Sunday, July 3

NASA

X Prize Foundation studying active debris removal competition
NASA

X Prize Foundation studying active debris removal competition

WASHINGTON — The X Prize Foundation is considering a prize competition focused on removal of space debris to spur technological innovation in the field. During a panel discussion at the Fourth Summit for Space Sustainability by the Secure World Foundation and the U.K. Space Agency June 23, Anousheh Ansari, chief executive of the X Prize Foundation, said her organization was studying several potential ways to run a prize to support development of active debris removal systems. That work is still in its early stages. “This one is challenging,” she said. “We haven’t finished the design right now.” The foundation is looking at three options for a debris removal prize. One would be to remove rocket bodies, which constitute the largest and potentially most dangerous pieces of debris ...
Living in Space, presented by UTMB
NASA

Living in Space, presented by UTMB

May 26 6 P.M. CT Skylab to Gateway: Living in Space, presented by UTMB From our first venture living in space with Skylab to building a permanent presence aboard the International Space Station; ingenuity, training and teamwork are essential to the success of any program. Now, as we return to the Moon with Gateway, our new pathway to deep space exploration, these skills will unearth new discoveries that will transform our everyday lives. Learn about space history and humanity’s quest for knowledge in the May Thought Leader Series “Skylab to Gateway: Living in Space,” presented by UTMB. About the panel Panelists for this discussion include Dr. Joe Kerwin, retired Physician, and former NASA astronaut; Frank Buzzard, Adjunct Professor at the University of Colorado and President o...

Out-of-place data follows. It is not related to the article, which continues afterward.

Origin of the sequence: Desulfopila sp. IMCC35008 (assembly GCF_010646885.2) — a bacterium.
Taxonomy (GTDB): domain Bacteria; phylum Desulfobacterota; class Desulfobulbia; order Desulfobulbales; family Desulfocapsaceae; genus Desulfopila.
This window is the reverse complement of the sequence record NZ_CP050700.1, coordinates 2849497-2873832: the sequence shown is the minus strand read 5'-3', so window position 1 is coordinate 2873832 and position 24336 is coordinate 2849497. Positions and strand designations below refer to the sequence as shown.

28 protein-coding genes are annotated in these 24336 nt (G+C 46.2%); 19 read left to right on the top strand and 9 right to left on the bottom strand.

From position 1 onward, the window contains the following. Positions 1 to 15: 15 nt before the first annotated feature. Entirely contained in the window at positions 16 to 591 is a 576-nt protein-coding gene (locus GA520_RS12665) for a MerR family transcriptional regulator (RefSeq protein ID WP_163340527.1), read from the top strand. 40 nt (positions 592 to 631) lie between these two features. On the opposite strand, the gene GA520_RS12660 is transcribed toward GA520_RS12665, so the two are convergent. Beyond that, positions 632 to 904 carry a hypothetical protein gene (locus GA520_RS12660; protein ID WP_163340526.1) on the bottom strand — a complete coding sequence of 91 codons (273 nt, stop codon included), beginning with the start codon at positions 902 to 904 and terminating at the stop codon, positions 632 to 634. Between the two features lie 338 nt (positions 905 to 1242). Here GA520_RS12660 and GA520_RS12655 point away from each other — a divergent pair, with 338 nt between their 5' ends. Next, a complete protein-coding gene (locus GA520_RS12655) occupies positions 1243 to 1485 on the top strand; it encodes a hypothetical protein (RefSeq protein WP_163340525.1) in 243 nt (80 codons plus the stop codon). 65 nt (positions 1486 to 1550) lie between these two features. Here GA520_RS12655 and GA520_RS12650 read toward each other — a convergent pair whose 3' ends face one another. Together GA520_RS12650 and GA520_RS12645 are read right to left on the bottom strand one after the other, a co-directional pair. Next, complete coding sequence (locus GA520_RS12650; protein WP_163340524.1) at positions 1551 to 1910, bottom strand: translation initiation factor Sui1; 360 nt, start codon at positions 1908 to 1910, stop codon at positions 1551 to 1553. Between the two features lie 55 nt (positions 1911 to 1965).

Op-ed | Deterring Aggression in Space
NASA

Op-ed | Deterring Aggression in Space

To keep peace on Earth, we must keep peace in space. The time has come for America to confront the reality that space has been weaponized by our adversaries. Space has long been a peaceful environment for research and commerce on Earth with conditions that deny tyrants the luxury of concealment, the advantage of surprise, and establishes parity on the battlefield.   But all of this has changed.  China and Russia have carefully studied how the United States is uniquely advantaged by, and dependent upon, space. For the last 20 years, they have invested heavily in developing anti-satellite weapons, deploying them here on Earth and in orbit. There’s a purpose for this — to enable aggression on Earth by denying America and her allies the advantages of space. Allies fight as one force...
South Korean rocket’s second launch rescheduled for June 21
NASA

South Korean rocket’s second launch rescheduled for June 21

SEOUL, South Korea — The second launch of South Korea’s first domestically built rocket is set for June 21, a delay of a week due to strong winds and a technical glitch. “We convened a meeting of the launch management committee and decided to pursue the second launch on June 21,” Kwon Hyun-joon, a senior science ministry official, said June 17 in a live-streamed media briefing.  Kwon said the kerosene and liquid oxygen-fueled three-stage rocket KSLV-2 was lying horizontally in a hangar at the Naro Space Center, after a malfunctioning sensor in the first-stage booster was replaced with a new one.  The rocket will be rolled back to the launch pad June 20, he said. KSLV-2’s second launch was initially set for June 15, with a backup launch window spanning June 16-23.  However, it w...
NASA — NASA’s Artemis I Rocket is on the Launch Pad — and…
NASA

NASA — NASA’s Artemis I Rocket is on the Launch Pad — and…

Our Space Launch System (SLS) rocket is coming together at the agency’s Kennedy Space Center in Florida this summer. Our mighty SLS rocket is set to power the Artemis I mission to send our Orion spacecraft around the Moon. But, before it heads to the Moon, NASA puts it together right here on Earth.Read on for more on how our Moon rocket for Artemis I will come together this summer:How do crews assemble a rocket and spacecraft as tall as a skyscraper? The process all starts inside the iconic Vehicle Assembly Building at Kennedy with the mobile launcher. Recognized as a Florida Space Coast landmark, the Vehicle Assembly Building, or VAB, houses special cranes, lifts, and equipment to move and connect the spaceflight hardware together. Orion and all five of the major parts of the Artemis I ro...